I grew up with the Muppets. “Sesame Street” debuted just a short time before I was born and when I outgrew that, “The Muppet Show” came along. Watching these shows in the 70’s is a big part of why I am a puppeteer today. But in the 60’s there was a different sort of puppetry lighting up the airwaves for kids. Out of Britain there came the process known as “Supermarionation,” a unique combination of marionette style puppets and elaborate models. This was the technique used on the show “Thunderbirds,” a series that proved popular enough to be spun-off into a feature film…1966’s “Thunderbirds Are Go.”
The film begins with the launch of the Zero-X, the first manned mission to Mars. We are treated to a very lengthy sequence in which we see various elements of the rocket being assembled for launch. Once the craft is off the ground, we learn that there is a stowaway…a nasty character fans of the show know as “The Hood.” When his foot gets caught in some of the ships hydraulics, it causes a malfunction which leads to the crash of the ship. Both the ship’s crew and the villain manage to escape before the disaster, however.
After an investigation, it is decided that the 2nd attempt at launching the Zero-X mission will be supervised by the organization known as International Rescue…home of Jeff Tracy and his boys (Scott, John, Virgil, Gordon, and Alan) and their ships, the Thunderbirds. Each is sent to monitor a different aspect of the launch. Meanwhile, the team’s London agent, Lady Penelope, does her part to make sure there is no interference from saboteurs this time. She poses as a reporter and gives the crew members St. Christopher brooches to wear for luck. These are actually homing devices. When launch time rolls around, she is able to notice that one of the crew has been replaced by an impostor…The Hood in disguise. After Scott unmasks him, Lady Penelope chases him down in a dramatic chase over both land and sea.
The launch ends up going off without any further incident, and so the boys decide that they are going to go out and celebrate with Lady Penelope at the Swinging Star nightclub. But, since someone has to stay behind and monitor things, they leave it to the youngest, Alan. He’s already been feeling underappreciated, so this doesn’t exactly help. This leads us to a strange dream sequence where Alan imagines himself on an outer space date with Lady Penelope, complete with a cameo by a puppet version of the group The Shadows.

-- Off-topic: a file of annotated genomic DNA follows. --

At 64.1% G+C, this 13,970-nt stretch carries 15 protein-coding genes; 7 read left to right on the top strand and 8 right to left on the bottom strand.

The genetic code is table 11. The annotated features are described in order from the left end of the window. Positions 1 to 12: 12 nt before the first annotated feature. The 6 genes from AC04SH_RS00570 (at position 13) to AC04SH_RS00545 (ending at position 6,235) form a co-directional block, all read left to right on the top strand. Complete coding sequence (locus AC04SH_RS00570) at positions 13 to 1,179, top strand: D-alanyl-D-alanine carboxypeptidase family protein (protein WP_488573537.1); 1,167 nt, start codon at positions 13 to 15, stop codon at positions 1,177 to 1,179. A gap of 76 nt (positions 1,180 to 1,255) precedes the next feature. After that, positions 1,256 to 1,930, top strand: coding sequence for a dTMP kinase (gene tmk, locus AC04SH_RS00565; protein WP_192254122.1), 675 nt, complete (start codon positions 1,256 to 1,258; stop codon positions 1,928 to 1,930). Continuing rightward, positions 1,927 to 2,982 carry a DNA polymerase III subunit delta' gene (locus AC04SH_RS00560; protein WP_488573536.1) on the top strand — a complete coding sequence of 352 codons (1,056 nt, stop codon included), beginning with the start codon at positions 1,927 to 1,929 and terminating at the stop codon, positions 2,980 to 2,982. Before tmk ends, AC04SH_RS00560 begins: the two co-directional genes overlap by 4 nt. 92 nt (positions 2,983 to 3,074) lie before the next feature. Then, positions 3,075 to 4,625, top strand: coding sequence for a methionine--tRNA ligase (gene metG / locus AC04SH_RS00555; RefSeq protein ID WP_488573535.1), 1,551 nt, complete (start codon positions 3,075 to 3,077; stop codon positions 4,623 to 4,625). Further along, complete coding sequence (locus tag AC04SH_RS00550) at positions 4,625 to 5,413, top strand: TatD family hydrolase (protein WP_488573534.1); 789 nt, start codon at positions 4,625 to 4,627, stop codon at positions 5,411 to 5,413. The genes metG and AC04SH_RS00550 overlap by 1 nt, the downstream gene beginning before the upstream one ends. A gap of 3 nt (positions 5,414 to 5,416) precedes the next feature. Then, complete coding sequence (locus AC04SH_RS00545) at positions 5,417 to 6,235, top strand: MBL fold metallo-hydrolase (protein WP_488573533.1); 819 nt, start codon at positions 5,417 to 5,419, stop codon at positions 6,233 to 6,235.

After several weeks in transit, we pick up with the crew of the Zero-X as they explore the very not-red surface of Mars. While exploring in a rover, the crew encounters a group of strange rock snakes which start shooting fireworks out of their mouths. This causes the mission to hurry their departure back to Earth. However, problems arise as the ship starts to come in for a landing, prompting the Thunderbirds to go back into action to rescue the crew. In the end, it all comes down to Alan making the crucial repairs while dangling under the ship as it zooms toward the ground at top speed.
It does take a little while to get used to watching these particular puppets. They aren’t soft and flexible like The Muppets are. These are stiff, sculpted figures. They can’t show a whole lot of emotion. They’re very well made, but there isn’t a lot of depth to them. But once you settle in, they are kind of fun.
Even more appealing are the intricate designs of the various ships, subs, buildings, and gadgets seen throughout the film. The artistry is absolutely amazing! But, that only goes so far. These elements are things that should be employed to enhance the story. Problem is, there isn’t much of a story. The opening sequence of the film sets the tone pretty well for what is to follow. There are long shots that just drag on as we see every possible moving piece of these beautiful models slowly bend, twist and move. At first I was saying, “wow, that’s cool!” But it didn’t take long for me to be saying, “get on with it, already!”
There really isn’t any overarching story to the whole thing. There are basically four different segments to the film that really aren’t connected that much. None of them is really developed very well. The most disappointing is the sequence that takes place on Mars. I mean, the astronauts are attacked by rock snakes! Rock snakes! That could be cool! But do they fight back? Do they investigate this strange alien life form? No! They run away!
Watching “Thunderbirds Are Go” is kind of like looking at someone’s model train set. There’s a lot of cool things to look at, amazing attention to detail, but if there’s no story for these things to serve…well, it gets boring after a while.